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Is a Fourth COVID Vaccine Necessary?

From eNewsletter 3/23/3022


DID YOU KNOW that quercetin, a frequent guest of nutrition journals, has appeared yet again in a study related to inflammatory disorders, particularly of the neurologic origin? According to the authors of a study from Nutrients, they were so taken with quercetin's positive effects on ameliorating neuroinflammation, they suggest that it be considered as a potential drug for the treatment of diseases related to inflammatory disorders in the central nervous system. There are myriad inflammatory disorders associated with the central nervous system, but post-COVID syndrome or "long COVID" is one that needs to be addressed immediately. Quercetin is one nutraceutical that fits the bill.

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Virus Prevention And Treatment Vaccines minimize COVID-19 related mortality and hospitalizations, but SARS-CoV-2 is here to stay. Moreover, it is not the only virus we fight. There are influenza (flu), norovirus (stomach flu), adenovirus (common cold), and four other coronaviruses (common cold), among others. Continue your immune support year-round. For more information, refer to our Prevent and Fight Viruses 2.0 Protocol.

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Have a happy, healthy day! Steve and Bonnie Minsky

In Today's Issue...

  • Well Connect Feature: Allergy Update*

  • COVID-19 Update

  • March 20% OFF Sale Items

  • Chiro Corner NEW!

  • Pure Genomics

  • Blog Briefs

  • Well Connect Member Benefits *Paid Member Access Only

COVID-19 Update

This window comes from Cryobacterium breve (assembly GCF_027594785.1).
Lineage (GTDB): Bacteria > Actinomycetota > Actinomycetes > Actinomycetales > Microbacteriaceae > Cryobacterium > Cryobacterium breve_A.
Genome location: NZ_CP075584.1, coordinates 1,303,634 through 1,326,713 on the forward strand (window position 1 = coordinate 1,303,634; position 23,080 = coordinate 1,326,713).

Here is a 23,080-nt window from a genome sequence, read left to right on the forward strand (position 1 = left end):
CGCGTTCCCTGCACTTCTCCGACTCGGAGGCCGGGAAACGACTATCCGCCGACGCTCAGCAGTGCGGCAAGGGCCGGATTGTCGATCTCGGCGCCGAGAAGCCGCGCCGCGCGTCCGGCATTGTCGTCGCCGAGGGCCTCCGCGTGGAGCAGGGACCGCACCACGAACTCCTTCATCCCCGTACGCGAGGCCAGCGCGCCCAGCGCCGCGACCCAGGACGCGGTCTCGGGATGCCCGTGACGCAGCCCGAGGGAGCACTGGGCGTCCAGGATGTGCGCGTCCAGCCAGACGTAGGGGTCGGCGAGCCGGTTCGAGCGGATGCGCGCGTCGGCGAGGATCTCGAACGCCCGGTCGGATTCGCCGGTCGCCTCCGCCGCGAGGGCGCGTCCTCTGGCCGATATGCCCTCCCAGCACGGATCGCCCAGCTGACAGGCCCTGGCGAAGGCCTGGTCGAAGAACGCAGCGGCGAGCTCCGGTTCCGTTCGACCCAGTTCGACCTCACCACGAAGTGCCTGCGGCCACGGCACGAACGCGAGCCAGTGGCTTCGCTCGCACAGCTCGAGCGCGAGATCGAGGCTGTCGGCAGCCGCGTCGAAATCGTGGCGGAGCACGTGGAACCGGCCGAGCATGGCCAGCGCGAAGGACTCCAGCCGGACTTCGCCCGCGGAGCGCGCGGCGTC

Steve: In an expected, but greedy move, Pfizer and Moderna have submitted applications to the FDA to approve a fourth COVID vaccine for those 65 and older. I hate to say it because the two-dose schedule saved so many from severe illness and death, but this reeks of a revenue grab. Given that the third shot was unnecessary for most Americans, a fourth shot is beyond the pale. There are so many reasons this is the wrong approach, starting with the fact that much of the world has not even received a first dose. The fourth dose is not even modified to address the Omicron and its sub-variants. Most importantly, the majority of you who complained about strong, long-term side effects happened after getting the booster. The only case in which a fourth dose should be considered is in severely immunocompromised individuals that had no antibody response to the prior three shots. Everyone else, please do not even consider it. After reading some of the following, it will be hard for you to disagree. And oh yeah, you'll see why you shouldn't be overly worried about the new "stealth variant". Previous Infection, Not Vaccination, Improves Antibody Performance New research to be presented at this year’s European Congress of Clinical Microbiology & Infectious Diseases shows that, although over time the number of SARS-CoV-2 antibodies falls in both previously infected and vaccinated patients, the performance of antibodies improves only after previous infection (and not vaccination). This difference could explain why previously infected patients appear to be better protected against a new infection than those who have only been vaccinated. In a study from New England Journal of Medicine, prior COVID-19 infection protects against infection with the Omicron variant 56% of the time and dramatically reduces the risk of hospitalization or death. Protection was 90.2% against the Alpha variant, 85.7% against the Beta variant, and 92.0% against the Delta variant. Antibodies in the Unvaccinated According to results of a study of unvaccinated US adults from JAMA Network Open, antibodies were detected in 99% of individuals who reported a positive COVID-19 test result, in 55% who believed they had COVID-19 but were never tested, and in 11% who believed they had never had COVID-19 infection. Moreover, antibody levels were observed after a positive COVID-19 test result for up to 20 months, much more than the previous 6-month durability data. Vaccine in 5-11 Age Group Underwhelms While the Pfizer vaccine reduced risk of severe illness in children, who are not at high risk for severe illness to begin with, it had virtually no effect on preventing infection, according to research in Medrxiv. The previous study is especially prescient given the fact that a recent JAMA Pediatrics study recommends using single-dose only, a lower dosage for 2 doses, or a lengthened interval between doses to reduce myocarditis risk in this age group. Even recent CDC data provides underwhelming vaccine results given the low risk of COVID-19 in children. Approximately one half of Omicron infections in unvaccinated children and adolescents were asymptomatic. Two doses of Pfizer vaccine only reduced the risk of Omicron infection by 31% among children aged 5-11 years. New England Journal of Medicine: One Dose Enough for Previously Infected In one study, getting at least one dose of the Pfizer vaccine after recovering from COVID-19 was associated with a significantly lower risk of reinfection. Vaccine effectiveness was 82% for ages 16-64 and 60% for ages 65 and older. In a separate analysis, researchers found that vaccine effectiveness against reinfection was about the same for those who received one vaccine dose and those who received two vaccine doses after previous infection. J&J Underwhelms Again The risk of hospitalization after vaccination with Johnson & Johnson's COVID-19 vaccine was about five times higher than for those who received the Pfizer shot, according to a large study from JAMA Network Open. Stealth Variant According to a new study from New England Journal of Medicine, we respond similarly to the stealth variant as we do Omicron, which caused much lower numbers of severe illness and death. Those who were vaccinated but never had COVID infection responded well. Those who had previous COVID infection responded even better.